I just finished reading about relevance-based language models for information retrieval (Lavrenko and Croft, 2001). It’s an old paper, but some new stuff I was checking into relied on something else which relied on it — you know how the story goes.
In information retrieval, there are many retrieval models that have been used over the years. Word on the street is that Google uses the vector space model, where the words in a document are represented as a vector. Each word is its own dimension and the magnitude along that dimension is some weighting based on the number of times the word appears in that document. A new query is converted into a vector in this space and how well a document matches the query is the distance between the two vectors. This glosses over a lot of details, but that’s the general idea.
Another technique is to use language modeling. A language model is built for each document and then the distance between the language model for a query and the language model for each document is used to rank the most relevant documents. Again, a multitude of details have been glossed over. The language modeling approach does a great job, and seems to be more theoretically grounded than the vector space model. However, the vector space model does really well and there are many optimizations that make it easy to compute for huge datasets.
One thing that retrieval models have tried to do is model the documents relevant to a query. These are the documents you want to return when a person searches for something. If you knew the exact set of these documents, your job would be done and information retrieval would be solved. So, it’s not an easy task. and is further complicated by the fact that not everybody agrees which are the relevant documents for a particular query. In probabilistic retrieval models this was done mainly with clunky heuristics that weren’t theoretically sound. What Lavrenko and Croft (2001) did was create a formal approach to estimating the relevance model without any training data. Sounds sweet, right?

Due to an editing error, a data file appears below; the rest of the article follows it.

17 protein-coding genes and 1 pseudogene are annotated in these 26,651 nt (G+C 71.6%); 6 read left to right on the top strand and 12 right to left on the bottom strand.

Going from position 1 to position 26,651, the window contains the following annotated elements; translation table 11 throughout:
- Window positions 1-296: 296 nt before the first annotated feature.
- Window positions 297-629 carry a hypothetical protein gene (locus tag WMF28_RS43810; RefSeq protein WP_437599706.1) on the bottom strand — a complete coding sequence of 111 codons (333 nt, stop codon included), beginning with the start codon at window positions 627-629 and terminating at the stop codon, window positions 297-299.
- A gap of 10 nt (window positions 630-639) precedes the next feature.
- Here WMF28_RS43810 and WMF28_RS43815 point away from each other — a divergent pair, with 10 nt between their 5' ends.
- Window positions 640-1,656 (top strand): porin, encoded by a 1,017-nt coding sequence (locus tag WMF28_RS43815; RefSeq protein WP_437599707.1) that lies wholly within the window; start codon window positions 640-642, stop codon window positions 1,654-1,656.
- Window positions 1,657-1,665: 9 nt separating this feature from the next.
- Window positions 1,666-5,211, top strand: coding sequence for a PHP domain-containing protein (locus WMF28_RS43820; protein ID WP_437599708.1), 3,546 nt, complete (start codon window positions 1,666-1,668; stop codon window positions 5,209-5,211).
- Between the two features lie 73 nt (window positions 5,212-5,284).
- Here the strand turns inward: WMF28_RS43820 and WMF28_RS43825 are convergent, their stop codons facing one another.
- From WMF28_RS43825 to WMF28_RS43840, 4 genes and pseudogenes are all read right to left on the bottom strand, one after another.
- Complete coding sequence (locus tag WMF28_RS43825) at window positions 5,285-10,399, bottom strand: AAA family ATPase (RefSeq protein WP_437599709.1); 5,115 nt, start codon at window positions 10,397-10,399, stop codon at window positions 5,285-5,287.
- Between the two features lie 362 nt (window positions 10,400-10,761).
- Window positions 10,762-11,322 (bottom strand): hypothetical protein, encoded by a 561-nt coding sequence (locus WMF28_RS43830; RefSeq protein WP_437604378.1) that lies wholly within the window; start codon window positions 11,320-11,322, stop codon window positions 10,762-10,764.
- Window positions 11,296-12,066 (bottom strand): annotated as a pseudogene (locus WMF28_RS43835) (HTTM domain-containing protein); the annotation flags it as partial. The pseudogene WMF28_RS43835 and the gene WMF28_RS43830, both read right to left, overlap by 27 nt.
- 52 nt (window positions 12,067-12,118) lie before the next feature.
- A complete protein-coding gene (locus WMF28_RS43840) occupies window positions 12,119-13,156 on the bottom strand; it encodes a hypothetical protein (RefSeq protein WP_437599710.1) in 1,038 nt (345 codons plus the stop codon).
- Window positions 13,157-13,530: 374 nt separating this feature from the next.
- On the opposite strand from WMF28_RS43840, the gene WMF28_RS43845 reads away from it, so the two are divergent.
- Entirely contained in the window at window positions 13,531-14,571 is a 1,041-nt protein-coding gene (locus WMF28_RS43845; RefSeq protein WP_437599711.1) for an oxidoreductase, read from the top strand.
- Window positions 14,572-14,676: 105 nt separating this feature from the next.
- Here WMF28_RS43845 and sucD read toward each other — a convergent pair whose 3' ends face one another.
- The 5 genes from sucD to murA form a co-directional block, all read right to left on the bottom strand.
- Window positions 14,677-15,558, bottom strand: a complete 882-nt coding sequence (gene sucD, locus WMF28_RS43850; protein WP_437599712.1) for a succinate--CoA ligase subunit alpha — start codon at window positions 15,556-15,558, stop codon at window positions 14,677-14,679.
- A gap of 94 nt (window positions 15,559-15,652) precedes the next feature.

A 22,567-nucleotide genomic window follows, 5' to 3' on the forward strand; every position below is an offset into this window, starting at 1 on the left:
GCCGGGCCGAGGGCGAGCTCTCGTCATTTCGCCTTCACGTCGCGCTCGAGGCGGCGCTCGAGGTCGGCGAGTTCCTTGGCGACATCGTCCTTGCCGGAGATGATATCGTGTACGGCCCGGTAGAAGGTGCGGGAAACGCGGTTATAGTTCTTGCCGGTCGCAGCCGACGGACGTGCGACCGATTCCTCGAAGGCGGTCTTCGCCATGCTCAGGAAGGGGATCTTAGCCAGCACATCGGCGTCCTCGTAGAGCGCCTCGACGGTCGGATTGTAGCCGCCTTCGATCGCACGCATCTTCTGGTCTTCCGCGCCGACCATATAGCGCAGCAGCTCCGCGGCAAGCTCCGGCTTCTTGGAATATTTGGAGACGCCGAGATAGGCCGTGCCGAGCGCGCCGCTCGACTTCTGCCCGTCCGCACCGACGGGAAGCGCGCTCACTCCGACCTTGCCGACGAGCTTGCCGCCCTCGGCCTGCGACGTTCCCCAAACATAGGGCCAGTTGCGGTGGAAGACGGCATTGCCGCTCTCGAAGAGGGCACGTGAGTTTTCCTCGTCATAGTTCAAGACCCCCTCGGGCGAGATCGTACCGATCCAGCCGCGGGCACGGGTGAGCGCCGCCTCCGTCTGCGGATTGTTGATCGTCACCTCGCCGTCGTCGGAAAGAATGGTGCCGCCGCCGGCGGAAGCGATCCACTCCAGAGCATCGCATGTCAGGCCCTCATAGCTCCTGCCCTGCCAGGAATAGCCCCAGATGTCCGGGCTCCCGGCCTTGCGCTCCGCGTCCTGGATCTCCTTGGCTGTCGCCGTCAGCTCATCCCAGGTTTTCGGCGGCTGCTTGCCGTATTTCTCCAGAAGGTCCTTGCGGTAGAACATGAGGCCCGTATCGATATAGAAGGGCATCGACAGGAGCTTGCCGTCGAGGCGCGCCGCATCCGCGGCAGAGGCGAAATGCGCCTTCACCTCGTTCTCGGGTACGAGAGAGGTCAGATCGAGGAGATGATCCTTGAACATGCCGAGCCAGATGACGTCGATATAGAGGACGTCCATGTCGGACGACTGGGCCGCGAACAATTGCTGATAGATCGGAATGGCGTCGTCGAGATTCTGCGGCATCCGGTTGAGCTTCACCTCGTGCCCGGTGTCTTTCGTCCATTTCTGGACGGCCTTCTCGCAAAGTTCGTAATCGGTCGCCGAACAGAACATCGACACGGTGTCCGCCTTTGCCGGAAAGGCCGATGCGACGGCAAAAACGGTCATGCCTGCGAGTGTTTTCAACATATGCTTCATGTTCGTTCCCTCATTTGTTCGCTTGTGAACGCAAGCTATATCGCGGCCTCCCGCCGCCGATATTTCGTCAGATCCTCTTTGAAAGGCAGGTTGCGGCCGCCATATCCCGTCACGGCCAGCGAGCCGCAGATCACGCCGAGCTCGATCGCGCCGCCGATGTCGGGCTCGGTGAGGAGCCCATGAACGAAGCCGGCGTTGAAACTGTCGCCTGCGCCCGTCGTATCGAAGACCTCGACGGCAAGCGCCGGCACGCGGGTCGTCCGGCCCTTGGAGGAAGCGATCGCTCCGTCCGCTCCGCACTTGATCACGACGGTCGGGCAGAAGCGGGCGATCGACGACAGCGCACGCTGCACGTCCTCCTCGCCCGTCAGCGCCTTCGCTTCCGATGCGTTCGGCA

What it amounts to is something called pseudo-relevance feedback. Relevance feedback is the case where results are refined for queries based on labeled training data. We know some relevant documents for certain queries, so we can use that to improve results for new queries. Pseudo-relevance feedback requires no labeled data, but instead finds a way to simulate having the relevant documents. Lavrenko and Croft did this by approximating the probability that a word would appear in the set of relevant documents by calculating the probability that the word would co-occur with the queries.
The handy part is you don’t have to do any pesky parameter estimation. We just have to compute a bunch of probabilities, do some smoothing, and then hold our collective breath. Check out the paper for details.
Lavrenko, V. and Croft, W. B. 2001. Relevance based language models. In Proceedings of the 24th Annual international ACM SIGIR Conference on Research and Development in information Retrieval (New Orleans, Louisiana, United States). SIGIR ’01. ACM, New York, NY, 120-127. [pdf]